Today’s “a day in the life” is Heidi of FoodieCrush. I can’t even tell you how obsessed I am with Heidi’s blog, magazine, photos and now even her bathroom (keep reading, you’ll see). I also love Heidi’s generous nature and kindness to other bloggers. She often features other bloggers and shares posts that she enjoyed reading or recipes she wants to try.
To get an idea of how amazing Heidi’s photography and recipes are, make sure to check out her Caramel Apple Brownies, Pickled Strawberry & Roasted Beet Salad, Stuffed Pork Chops with Roasted Grapes (love the photo of the uncooked pork!), and White Bean and Pumpkin Pork Chili. But seriously, we’re just scratching the surface here. If she’s not already there, you need to add Heidi’s to the list of blogs that you stalk. You won’t regret it.
Tell me about yourself and how you started food blogging.
As a traditional print magazine veteran and a fan of blogs, I found myself discovering and being inspired by amazing food blogging talent. I started FoodieCrush with the intention of creating an online magazine featuring food bloggers, their photography and recipes and telling their stories beyond their blogs. However, I quickly realized in order to have a magazine, and to get food bloggers to see I was even alive and agree to be in the magazine, I myself needed to create a blog. While I was being indecisive about whether to take a project like this on in addition to my full-time job and family, my husband one day wanted to make Pho. Proving my assumption that food blogs are the go-to spot when searching for a specific recipe, he trolled the internet and found a recipe from Steamy Kitchen (he was actually the one who turned me onto Jaden’s site), and made the soup. In the waning evening sunlight, I quickly snapped a few photos and boom! In April of 2011 I had the content for my first blog post. Originally I thought I could just feature food bloggers and their recipes but I quickly realized I had to create my own content in order to play in the blogger’s sandbox, which in turn created a segment of my business I hadn’t even anticipated: recipe development and photography jobs. Since then my life has changed dramatically. I’ve been able to quit my job and build FoodieCrush into a business, creating a whole new world of friendships and influences I had no idea existed before taking that first, uncertain step into the world of food blogging.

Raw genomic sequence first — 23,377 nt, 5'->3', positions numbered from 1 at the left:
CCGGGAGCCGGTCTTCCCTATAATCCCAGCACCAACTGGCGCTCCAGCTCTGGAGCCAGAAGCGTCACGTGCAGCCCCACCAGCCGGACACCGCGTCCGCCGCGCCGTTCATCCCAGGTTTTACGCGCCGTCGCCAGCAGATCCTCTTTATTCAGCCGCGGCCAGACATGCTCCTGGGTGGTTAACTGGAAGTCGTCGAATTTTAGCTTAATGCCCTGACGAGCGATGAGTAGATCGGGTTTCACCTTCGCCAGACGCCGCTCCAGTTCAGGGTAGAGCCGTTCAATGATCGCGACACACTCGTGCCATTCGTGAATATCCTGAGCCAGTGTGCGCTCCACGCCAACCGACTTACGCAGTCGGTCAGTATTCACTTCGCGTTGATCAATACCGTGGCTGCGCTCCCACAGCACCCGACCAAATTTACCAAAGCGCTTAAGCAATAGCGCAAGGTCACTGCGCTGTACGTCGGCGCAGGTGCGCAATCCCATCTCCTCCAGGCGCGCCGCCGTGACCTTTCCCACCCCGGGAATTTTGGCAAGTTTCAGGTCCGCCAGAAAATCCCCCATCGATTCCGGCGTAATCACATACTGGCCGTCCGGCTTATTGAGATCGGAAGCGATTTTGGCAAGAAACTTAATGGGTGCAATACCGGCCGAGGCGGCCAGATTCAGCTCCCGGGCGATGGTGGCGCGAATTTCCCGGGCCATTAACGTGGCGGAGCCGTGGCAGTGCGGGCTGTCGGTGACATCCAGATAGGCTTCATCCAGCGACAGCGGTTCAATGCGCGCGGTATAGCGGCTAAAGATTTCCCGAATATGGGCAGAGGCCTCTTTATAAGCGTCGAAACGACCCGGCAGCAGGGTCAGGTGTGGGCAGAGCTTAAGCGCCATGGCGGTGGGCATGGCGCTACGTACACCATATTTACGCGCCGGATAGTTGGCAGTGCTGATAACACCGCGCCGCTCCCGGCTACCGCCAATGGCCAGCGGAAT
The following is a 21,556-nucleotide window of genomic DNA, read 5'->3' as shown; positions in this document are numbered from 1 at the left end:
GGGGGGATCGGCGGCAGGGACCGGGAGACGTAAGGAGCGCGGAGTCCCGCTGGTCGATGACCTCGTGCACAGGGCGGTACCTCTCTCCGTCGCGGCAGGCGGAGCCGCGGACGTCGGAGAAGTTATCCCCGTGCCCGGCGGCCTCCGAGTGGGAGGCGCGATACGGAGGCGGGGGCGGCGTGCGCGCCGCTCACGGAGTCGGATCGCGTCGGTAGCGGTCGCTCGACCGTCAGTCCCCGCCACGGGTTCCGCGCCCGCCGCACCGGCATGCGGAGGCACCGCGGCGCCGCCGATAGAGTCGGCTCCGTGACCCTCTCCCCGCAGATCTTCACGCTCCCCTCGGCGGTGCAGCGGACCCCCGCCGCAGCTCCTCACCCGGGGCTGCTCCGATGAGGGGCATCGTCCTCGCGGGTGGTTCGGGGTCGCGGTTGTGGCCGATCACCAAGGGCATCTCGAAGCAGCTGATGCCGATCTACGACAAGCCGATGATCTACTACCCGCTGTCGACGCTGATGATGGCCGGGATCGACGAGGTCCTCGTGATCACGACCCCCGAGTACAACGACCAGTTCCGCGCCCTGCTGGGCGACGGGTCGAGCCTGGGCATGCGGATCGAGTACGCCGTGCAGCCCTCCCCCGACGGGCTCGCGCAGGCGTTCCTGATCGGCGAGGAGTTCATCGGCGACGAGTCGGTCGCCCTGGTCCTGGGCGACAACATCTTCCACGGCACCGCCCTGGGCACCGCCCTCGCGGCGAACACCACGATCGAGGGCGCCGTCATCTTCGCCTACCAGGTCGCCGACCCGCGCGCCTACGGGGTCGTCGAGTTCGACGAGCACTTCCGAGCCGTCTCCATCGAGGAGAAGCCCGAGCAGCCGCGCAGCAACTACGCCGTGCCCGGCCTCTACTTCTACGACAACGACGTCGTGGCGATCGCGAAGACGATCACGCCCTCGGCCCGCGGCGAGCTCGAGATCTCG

6-6:30 am: Wake up, check to see if the day’s scheduled post went live. Curse WordPress if it didn’t. Debate with myself about getting up to work out. Do so or slide back under the covers.
7 am: Get up, go get Smudge out of bed, snuggle for a few minutes and watch the Today show to see what crazy things have happened in Florida. Have you noticed the crazees are mostly centralized in Florida? Excepting the FL food bloggers, of course.
7:10 am: Shower, put on my face, pull my hair into a top knot. Even though I work from home, I can’t stand not getting ready for the day like I’m still going to an office.
8 am: Tag team with my husband to make Smudge breakfast, pack her lunch. He drinks a diet coke, I drink coffee and we eat a quick breakfast. Make my bed, do the dishes and vacuum up the dog hair before I can get started working.
9 am: To the computer I go, checking e-mail, tweet, peruse my Feedly feed.